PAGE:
(Bloomberg) -- Libya’s oil production has risen in the past two weeks, bringing hope the OPEC member’s exports can stabilize at more than 1 million barrels a day and provide relief to a tight global market.

Yet anyone looking for signs of how sustainable the rebound is should consider the catalyst: the gunpoint ouster of the state oil company’s chairman. Now holed up in Turkey, Mustapha Sanalla had to quit the National Oil Corp. after government troops arrived at its headquarters in the capital of Tripoli in mid-July.

Since his downfall, the government has persuaded militias to reopen several oil fields and ports, with the extra shipments alleviating pressure on a stressed European energy market. Still, the nature of his removal speaks to the profound political divisions that continue to blight the country.

“The decision is turning out to be very controversial” among politicians in Tripoli, said Jalel Harchaoui, a Libya specialist at the Royal United Services Institute think tank. “It’s going to create all kind of short term crises, from insecurity to potential clashes.”

The North African nation’s production has recovered to normal levels of about 1.2 million barrels a day, Oil Minister Mohamed Oun told Bloomberg last week.

Tankers that had been hovering off the coast, waiting for ports to open, are back at Libyan shores lifting crude. Exports averaged around 589,000 barrels a day in July, the lowest level since October 2020, according to tanker-tracking data compiled by Bloomberg. But shipments more than doubled in the second half of the month.

Production collapsed in mid-April when protesters forced the closure of several oil sites and export terminals. Many called for Abdul Hamid Dbeibah, the United Nations-recognized prime minister who’s based in Tripoli in the west, to step down. His main rival is Fathi Bashagha, who also claims the premiership and draws most of his support from the east of the country.

The move by Dbeibah’s government to replace Sanalla with Farhat Bengdara, a former central bank governor under late dictator Moammar Al Qaddafi, was seen as a way to appease eastern powerbrokers, including Khalifa Haftar, a general whose supporters control many of Libya’s oil fields.

The NOC was drawn into Libyan politics under Sanalla, who was chairman from 2014 and negotiated with energy companies such as BP Plc and Eni SpA. Some eastern politicians said the company was withholding funds from the region, which it denied.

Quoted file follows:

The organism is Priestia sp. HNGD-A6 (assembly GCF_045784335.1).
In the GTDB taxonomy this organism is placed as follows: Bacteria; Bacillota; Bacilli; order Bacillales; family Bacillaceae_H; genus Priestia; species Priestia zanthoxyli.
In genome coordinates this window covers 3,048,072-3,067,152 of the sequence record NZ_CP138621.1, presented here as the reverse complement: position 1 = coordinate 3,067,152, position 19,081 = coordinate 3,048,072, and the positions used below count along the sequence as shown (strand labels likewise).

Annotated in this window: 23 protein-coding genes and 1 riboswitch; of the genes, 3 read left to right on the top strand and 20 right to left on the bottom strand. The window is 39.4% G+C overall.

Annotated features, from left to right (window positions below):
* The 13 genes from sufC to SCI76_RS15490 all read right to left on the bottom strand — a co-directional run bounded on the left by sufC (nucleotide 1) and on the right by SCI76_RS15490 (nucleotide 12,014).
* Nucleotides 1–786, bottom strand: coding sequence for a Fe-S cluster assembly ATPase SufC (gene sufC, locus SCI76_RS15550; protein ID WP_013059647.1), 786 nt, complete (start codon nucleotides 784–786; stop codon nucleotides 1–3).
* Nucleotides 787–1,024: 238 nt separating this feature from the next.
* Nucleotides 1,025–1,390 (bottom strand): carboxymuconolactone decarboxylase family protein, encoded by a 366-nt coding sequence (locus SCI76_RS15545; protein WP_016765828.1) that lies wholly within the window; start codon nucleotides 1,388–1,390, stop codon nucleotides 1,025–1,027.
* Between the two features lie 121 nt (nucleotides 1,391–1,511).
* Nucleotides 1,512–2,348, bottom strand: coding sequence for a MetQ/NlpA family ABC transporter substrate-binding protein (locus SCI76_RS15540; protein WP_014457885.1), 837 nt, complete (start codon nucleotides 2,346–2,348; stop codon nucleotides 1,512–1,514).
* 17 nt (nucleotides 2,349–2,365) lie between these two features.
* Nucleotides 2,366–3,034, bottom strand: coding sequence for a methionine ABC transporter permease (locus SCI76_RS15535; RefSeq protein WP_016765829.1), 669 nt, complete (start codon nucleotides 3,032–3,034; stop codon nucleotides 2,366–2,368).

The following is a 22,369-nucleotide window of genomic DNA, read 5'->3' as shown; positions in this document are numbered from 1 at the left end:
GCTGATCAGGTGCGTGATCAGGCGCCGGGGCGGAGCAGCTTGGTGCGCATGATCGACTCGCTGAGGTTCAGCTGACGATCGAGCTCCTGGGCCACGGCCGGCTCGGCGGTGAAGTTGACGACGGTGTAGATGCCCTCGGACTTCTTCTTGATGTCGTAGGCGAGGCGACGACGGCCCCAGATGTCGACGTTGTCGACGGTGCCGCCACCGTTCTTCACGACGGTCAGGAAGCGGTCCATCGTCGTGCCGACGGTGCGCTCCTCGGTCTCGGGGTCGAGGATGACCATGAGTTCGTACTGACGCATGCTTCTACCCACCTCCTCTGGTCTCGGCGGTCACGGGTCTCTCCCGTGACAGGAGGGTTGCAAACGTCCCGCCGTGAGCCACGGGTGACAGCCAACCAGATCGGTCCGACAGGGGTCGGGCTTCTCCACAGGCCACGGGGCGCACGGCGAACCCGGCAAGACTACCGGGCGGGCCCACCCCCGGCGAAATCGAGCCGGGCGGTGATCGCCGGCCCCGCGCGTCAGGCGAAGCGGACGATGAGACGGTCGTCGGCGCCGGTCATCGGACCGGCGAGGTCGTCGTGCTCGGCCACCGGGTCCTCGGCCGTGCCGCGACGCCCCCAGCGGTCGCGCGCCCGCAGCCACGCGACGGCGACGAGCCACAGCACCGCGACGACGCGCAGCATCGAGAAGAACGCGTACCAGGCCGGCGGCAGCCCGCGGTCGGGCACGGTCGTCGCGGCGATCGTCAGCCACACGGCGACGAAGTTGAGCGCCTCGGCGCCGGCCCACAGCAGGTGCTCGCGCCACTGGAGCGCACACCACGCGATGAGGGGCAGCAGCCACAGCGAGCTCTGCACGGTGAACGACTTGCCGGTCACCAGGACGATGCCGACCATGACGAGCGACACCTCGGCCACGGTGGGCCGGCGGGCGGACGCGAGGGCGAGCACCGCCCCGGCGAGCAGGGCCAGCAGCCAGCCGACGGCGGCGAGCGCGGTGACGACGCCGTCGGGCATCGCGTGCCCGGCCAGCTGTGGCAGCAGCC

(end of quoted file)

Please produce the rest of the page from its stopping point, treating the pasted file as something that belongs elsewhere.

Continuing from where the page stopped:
Sanalla was also opposed by Oun. The oil minister tried several times to dismiss Sanalla after being appointed early last year. He was the first person to hold the position since 2015, ending a vacuum that had allowed Sanalla to effectively run the energy sector himself.

Libya’s been mired in chaos since Qaddafi was deposed in 2011. There’s been relative calm since warring parties agreed a ceasefire in mid-2020. But it’s looked increasingly fragile after presidential polls scheduled for December were canceled at the last minute.

Oil and Politics

Sanalla’s exit may help in the short term. But in the longer-term, analysts say the standoff between Dbeibah and Bashagha won’t be resolved until elections are held.

Without a political resolution, it’ll be difficult for the NOC to keep crude flowing at today’s levels, let alone reach the government’s production target of between 2 and 2.5 million barrels per day within five years.

“It is a fragile-peace moment since political divisions have reached new highs,” said Illiasse Sdiqui, an associate director at risk-management company Whispering Bell. “The NOC will likely retain its integrity for the months to come, but the current context is challenging for international oil companies operating on the ground.”

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